Patients come to Milton Keynes Hospital for many reasons. Often it is about helping patients get better and go back to their normal lives. For some with chronic conditions, it is about easing their pain and symptoms, so they can live as full a life as possible. Sadly some patients are at the end of their lives, and staff do their best to make them as comfortable as possible, and provide emotional support at such a difficult time. But our work doesn't end there. When a patient dies, that's when bereavement officer Kim Weston steps in.
She helps families get through this difficult time and make sure everything is in order.
Kim said: “It isn't the sort of job you could make someone do, you have to love it. And I do love it.
“A lot of people are frightened by death, but it is the only sure thing in our lives. We plan for weddings, births and birthdays, but most people don't talk about or plan for what happens when they die. Talking about it makes things so much easier for everybody.”
Kim has worked at Milton Keynes Hospital for 29 years. Her roles included ten years as an A&E sister, several years as a ward manager and she has been in her current role for five years.
Speaks with families of the recently deceased is at the heart of her role.
Kim explained: “Its always been important to me to make sure we look after patients properly, and look after relatives properly too.
“How do I do it? I listen. You judge your behaviour from how people react. If people want silence, they can have that. Many people are uncomfortable with silence, but sometimes a person wants to sit in a room with you quietly. But others want to talk. You need to be able to respond to people with empathy.
“While I might feel sad, for the family's sake I can't show it, because I have to be able to give them practical help. I also have to remember it's not my grief. I'm there to support them so their grief is good.
“I had a particularly difficult situation with an 11-year-old boy who died; at the time my son was 11. I realised it could have been my boy in there. I was with the mother and it was really hard to keep it together. When we went to see him in resus (the resuscitation room) and it was like she gave me permission to cry; she nodded at me as if to say, “we can both cry now”. We both did, then she nodded at me as if to say “now we stop”. You need to read those signals, and also let experiences like that touch you.”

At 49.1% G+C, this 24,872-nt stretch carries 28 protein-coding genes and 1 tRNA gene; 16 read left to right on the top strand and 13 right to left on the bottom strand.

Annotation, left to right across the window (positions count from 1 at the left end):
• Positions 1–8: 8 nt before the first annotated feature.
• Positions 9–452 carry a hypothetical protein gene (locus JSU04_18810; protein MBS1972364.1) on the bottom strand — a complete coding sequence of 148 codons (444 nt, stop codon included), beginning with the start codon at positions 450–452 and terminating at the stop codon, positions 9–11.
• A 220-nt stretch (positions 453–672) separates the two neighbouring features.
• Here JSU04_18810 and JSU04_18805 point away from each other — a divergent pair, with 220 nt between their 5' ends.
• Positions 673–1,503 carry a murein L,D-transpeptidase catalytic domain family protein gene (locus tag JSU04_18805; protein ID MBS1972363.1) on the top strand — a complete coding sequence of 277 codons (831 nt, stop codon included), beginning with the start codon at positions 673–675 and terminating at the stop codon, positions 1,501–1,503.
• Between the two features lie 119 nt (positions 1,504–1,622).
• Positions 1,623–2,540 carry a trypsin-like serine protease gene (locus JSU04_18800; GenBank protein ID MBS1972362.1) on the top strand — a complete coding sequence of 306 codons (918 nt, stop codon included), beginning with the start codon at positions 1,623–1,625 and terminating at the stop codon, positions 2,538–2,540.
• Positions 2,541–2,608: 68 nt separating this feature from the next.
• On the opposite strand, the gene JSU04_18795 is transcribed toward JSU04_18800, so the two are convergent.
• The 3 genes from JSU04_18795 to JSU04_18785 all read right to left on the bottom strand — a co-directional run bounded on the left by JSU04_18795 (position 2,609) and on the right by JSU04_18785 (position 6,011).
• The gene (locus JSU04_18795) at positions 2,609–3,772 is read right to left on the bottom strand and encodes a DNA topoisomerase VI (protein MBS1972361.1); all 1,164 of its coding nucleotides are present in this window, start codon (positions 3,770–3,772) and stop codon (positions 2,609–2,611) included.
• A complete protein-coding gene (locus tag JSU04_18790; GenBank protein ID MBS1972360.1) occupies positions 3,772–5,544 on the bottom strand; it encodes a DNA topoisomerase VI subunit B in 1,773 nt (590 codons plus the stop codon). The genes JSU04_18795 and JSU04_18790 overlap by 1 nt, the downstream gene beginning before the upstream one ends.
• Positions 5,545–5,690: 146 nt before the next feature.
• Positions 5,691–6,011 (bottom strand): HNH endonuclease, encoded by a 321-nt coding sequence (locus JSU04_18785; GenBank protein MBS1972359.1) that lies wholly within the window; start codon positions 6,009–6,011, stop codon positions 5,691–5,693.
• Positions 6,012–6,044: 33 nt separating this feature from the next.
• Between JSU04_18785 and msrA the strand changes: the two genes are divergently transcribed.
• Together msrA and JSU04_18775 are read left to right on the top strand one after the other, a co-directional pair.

When not speaking to families, Kim is organising the practical matters associated with the death of the patient.
She speaks to doctors to make sure everything is recorded and appropriate documents are completed, and spends much of her day walking between wards to get everything in order. She arranges death certificates, and lets families know when they are ready. She also makes helps to collate information when a patient's case is being referred to the coroner, and will explain to families what this means and give them extra support – because the delay of referring to a coroner can make it harder for families to come to terms with a death.
Kim said: “If I've done everything I can for the families, I can go home with a clear conscience. I will always stay until everything is done, and if for some reason I can't finish something, I'll always call the family to explain why before I go home.
“Talking to the families is so important. The last thing I want to hear from a family is “I wasn't told that”. I like to hear things like:
- “The care on the ward was fantastic.”
- “Staff treated me and my relative with dignity.”
- “They made me tea without being asked for it”.
- “They found me a pillow when I stayed here.”
- “My relative was happy here.”
“I pass any comments straight on to the ward. It's always good to hear what the families have to say. One lady sent a beautiful letter to a ward about her mother who was 101. It was about the lady's life and all the fascinating things she had seen and done. It was the most fantastic letter and was very touching for us all. It is now laminated and on display in the staff room.
“We can learn from the things families tell us. We can learn how to support them better. Even now I'm still learning.”